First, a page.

Christian charity claws back half of £1m it handed to a Dubai property developer

A Christian charity has clawed back just over half of £1m in unsecured loans made to a Dubai property developer linked to a former trustee.

Six years ago, the former trustees of Citygate Christian Outreach Centre had agreed the loan to the developer, who was an associate of a trustee at the time and had proposed an investment opportunity for the charity.

The loan would be used to finance an overseas real estate project and would be repayable within 60 days of recall and attract interest of 10% a year.

But the developer did not provide any paperwork to the former trustees to evidence “how the loans would be used or how the interest would be generated”, found the Charity Commission, which has been investigating the charity’s finances.

It found that a raft of loans were made to the developer by the charity over the next three years, in which the former trustees “failed to make any enquiries even at the most basic level to establish how the loans were being used”.

This was despite there being “no evidence that properties were being developed or any progress being made, and therefore no evidence that the loans would be repaid”.

“Nonetheless, the former trustees continued to sign loan agreements on behalf of the charity and to send charitable funds to the property developer,” found the regulator.

Eventually by March 2021 the charity decided to call the loans in after an auditor warned there were “potentially serious damaging effects of the unsecured loans on the charity’s viability”, said the Charity Commission, which had placed the charity in its double defaulter class inquiry after failing to submit accounting information on time two years in a row.

However, a further loan of £40,000 was made to the developer a month later, to bring the total loaned to £948,450.

This additional loan “demonstrated to the inquiry the former trustee’s inadequate decision making and inability to grasp the seriousness of the auditor’s qualified opinions,” said the Commission.

It details how between April 2021 and August 2022 the charity made several requests for full repayment. Each time the charity “was promised that payment would be forthcoming, but no repayment materialised”.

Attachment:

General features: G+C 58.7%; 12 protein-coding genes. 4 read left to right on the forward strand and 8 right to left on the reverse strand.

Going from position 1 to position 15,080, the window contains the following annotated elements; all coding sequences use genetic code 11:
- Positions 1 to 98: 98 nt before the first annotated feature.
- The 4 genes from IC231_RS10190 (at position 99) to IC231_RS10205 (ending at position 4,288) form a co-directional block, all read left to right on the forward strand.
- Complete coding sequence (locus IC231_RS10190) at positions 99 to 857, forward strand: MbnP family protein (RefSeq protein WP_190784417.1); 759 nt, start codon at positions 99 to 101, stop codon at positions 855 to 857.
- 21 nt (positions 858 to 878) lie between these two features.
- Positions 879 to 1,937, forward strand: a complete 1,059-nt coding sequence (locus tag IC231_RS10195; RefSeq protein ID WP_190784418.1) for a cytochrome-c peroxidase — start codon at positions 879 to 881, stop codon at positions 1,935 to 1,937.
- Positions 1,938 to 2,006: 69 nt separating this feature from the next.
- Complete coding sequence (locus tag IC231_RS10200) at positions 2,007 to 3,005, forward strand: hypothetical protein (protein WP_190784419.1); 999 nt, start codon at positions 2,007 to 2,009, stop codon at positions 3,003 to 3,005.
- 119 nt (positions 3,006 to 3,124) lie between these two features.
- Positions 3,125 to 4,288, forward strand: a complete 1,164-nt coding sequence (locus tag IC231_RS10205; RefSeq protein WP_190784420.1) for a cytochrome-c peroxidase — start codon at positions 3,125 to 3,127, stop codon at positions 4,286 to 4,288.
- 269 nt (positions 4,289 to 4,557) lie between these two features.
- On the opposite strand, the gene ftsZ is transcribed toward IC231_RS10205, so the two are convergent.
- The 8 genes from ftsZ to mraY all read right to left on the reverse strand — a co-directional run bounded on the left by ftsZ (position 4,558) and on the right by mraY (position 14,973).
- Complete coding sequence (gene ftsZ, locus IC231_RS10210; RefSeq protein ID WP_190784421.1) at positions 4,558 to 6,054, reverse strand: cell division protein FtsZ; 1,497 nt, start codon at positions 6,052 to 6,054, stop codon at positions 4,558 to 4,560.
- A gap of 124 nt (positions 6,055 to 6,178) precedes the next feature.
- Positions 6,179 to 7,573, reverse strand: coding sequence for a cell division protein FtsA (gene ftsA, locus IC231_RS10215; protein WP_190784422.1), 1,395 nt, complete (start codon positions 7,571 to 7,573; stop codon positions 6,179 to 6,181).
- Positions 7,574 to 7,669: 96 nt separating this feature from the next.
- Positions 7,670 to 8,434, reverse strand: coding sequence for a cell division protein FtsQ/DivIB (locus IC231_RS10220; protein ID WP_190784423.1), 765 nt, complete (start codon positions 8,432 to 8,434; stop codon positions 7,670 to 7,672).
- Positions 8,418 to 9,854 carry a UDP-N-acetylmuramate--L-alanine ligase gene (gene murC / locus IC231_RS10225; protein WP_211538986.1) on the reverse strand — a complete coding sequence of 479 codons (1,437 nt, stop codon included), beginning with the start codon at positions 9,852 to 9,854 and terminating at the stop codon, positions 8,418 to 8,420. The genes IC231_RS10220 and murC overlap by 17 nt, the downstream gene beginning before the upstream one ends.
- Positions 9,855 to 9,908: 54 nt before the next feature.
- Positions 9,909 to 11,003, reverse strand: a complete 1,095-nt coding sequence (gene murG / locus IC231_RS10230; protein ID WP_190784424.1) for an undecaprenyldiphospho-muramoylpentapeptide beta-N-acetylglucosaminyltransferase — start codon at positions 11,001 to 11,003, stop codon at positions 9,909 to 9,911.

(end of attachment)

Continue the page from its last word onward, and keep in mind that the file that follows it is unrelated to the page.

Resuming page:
Last year the charity took legal advice on how to recoup the money and issued a statutory demand for repayment to the property developer, with a 21-day window for repayment and filed a bankruptcy petition against the property developer.

Eventually a settlement agreement was made last November for the full return of the original loan value, “plus some recovery of interest and costs”.

So far, more than £500,000 has been recovered and the Commission is optimistic that “if the property developer continues to adhere to the settlement agreement, the charity will not have suffered a financial loss”.



Former trustees Alan Samways, Julian Melfi and Olawale Dada have been banned from being a trustee or holding senior management roles in any charity in England and Wales.

Dada’s ban is for two years as his role was to fail “to take any reasonable step to oppose” the property deal.

The inquiry into the charity is now closed with the Commission finding there was serious misconduct and/or mismanagement by Samways and Melfi, and to a "lesser extent" Dada.

The charity now has an entirely new board, which has “demonstrated to the Commission that they are taking steps to recover the charity funds”.

The remaining money is due to paid by this year.

“When considering high risk decisions particularly those involving significant sums of money, it is difficult to see how trustees could discharge their legal duties without taking and properly considering independent professional advice as they would be exposing the charity and its property to significant risk by failing to do so,” said the Commission”

“Donors and beneficiaries have a right to expect trustees to take appropriate steps to protect property of the charity.

“Trustees are jointly and equally responsible for the management of their charity. They must ensure that their charity has adequate financial and administrative controls in place, and that the funds of their charity are applied for the benefit of the public for which it has been set up.”



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